We're excited to share our latest blog post about a problem that affects more children than you might think. Clumsiness.
A friend approached me, anxious about her 9-year-old son. Whilst she felt that her son’s coordination was not up to scratch, he wasn’t eligible for therapy as his motor skills were deemed satisfactory. My friend was at a loss. She described her child’s tendency to knock objects off the table, and complained that at breakfast, a cup of milk was always spilled. The child struggled socially as he was unable to play a game of basketball with his classmates, or even to do simple dance moves to a rhythm.
Does this mother’s predicament sound familiar to you? It is not an uncommon dilemma. Many children exhibit clumsiness, but are not eligible for therapy, leaving the parents at an impasse. While to some, a child’s clumsiness may seem to be an insignificant matter, parents of a clumsy child can attest that this issue has undesirable effects, influencing the child’s everyday life, and often that of those around him.
What is clumsiness?
Before we begin to problem solve, let’s explore what clumsiness actually is.
Clumsiness is defined as awkwardness in coordination, action or movement. Children who are clumsy generally have poor awareness of the body and self. So if you’ve noticed your child too often bumping into things, stepping on objects on the floor and spilling food, these may be signs of what we call clumsiness.
Clumsiness is often observed in children who are experiencing academic challenges and learning disabilities. Often, those suffering from poor coordination will experience irregular breathing- you will notice a lack of consistency in the person’s exhale and they may take shallow breaths, even holding their breath sometimes.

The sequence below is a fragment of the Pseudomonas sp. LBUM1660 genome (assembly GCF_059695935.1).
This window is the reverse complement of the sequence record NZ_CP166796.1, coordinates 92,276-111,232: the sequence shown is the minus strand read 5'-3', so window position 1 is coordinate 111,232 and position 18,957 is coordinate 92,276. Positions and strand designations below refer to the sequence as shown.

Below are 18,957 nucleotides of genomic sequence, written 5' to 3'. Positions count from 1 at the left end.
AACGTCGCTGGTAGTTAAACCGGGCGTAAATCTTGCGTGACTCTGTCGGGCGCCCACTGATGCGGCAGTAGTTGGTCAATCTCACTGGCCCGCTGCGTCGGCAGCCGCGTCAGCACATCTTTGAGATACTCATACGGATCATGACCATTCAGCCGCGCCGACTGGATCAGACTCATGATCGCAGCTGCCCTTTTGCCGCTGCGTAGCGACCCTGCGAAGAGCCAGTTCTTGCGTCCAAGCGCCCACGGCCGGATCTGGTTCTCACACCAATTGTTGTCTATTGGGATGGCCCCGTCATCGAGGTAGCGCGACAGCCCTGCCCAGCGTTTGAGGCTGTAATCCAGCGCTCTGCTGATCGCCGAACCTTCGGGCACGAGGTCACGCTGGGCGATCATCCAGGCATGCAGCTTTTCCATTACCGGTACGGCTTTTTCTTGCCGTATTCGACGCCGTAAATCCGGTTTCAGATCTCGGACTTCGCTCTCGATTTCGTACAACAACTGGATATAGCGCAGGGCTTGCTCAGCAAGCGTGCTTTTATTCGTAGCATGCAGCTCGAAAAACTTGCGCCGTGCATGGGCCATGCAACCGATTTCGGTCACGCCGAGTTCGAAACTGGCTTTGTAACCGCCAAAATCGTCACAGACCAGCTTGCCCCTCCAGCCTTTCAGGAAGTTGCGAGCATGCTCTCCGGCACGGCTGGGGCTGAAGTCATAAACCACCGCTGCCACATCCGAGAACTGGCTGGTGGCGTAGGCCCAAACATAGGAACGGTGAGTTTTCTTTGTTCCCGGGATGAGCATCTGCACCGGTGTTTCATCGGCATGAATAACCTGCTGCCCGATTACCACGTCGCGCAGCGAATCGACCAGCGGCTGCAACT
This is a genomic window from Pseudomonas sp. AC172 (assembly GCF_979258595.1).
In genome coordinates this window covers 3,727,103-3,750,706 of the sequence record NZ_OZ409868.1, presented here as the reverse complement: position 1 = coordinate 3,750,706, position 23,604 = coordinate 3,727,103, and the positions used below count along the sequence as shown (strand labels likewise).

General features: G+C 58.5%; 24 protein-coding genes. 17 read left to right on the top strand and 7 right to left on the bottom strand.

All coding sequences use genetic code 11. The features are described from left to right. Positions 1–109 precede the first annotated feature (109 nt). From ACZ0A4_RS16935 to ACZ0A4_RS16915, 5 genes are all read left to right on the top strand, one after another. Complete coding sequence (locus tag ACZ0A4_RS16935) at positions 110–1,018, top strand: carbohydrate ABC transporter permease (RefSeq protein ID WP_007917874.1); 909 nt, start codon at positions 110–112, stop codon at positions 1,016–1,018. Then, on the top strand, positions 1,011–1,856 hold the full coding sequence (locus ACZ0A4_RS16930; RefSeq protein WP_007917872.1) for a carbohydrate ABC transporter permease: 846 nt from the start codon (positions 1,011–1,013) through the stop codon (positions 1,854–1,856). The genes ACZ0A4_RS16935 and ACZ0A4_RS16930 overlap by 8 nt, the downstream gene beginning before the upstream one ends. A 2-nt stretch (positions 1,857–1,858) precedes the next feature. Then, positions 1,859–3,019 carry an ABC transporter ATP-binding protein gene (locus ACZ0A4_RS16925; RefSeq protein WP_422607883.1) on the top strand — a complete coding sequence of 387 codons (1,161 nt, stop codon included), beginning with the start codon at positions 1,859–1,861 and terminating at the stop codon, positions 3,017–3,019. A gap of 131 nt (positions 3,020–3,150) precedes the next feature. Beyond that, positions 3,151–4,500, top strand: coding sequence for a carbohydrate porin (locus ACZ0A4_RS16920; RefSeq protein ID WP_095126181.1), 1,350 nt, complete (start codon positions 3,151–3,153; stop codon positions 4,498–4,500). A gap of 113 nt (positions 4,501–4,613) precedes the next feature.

Why is my child clumsy?
If you are finding that your child is clumsy, it may be a result of one or more of the following:
Movement that is not being registered accurately by the nervous system
Decreased awareness of and responsiveness to touch
Decreased awareness of the body’s position and movement
Tactile Discriminative Disorder- a disorder which is manifested by clumsiness and an inability to localize touch, and is usually paired with poor fine motor skills
Unintegrated reflexes- meaning, automatic responses that have failed to develop and mature since infancy
Lack of postural control
Developing your child’s body and spatial awareness is crucial in overcoming the hurdles associated with their clumsiness. If your child is clumsy, they are likely struggling to understand where their body is in relation to other objects, or to other parts of the body. This would explain why they might be exhibiting behaviors such as knocking over a cup of milk, stepping on objects on the floor rather than walking around them, or perhaps tripping over their feet for no apparent reason. Your child is not just absent-minded, they are simply having difficulty gauging the position and movement of parts of their body.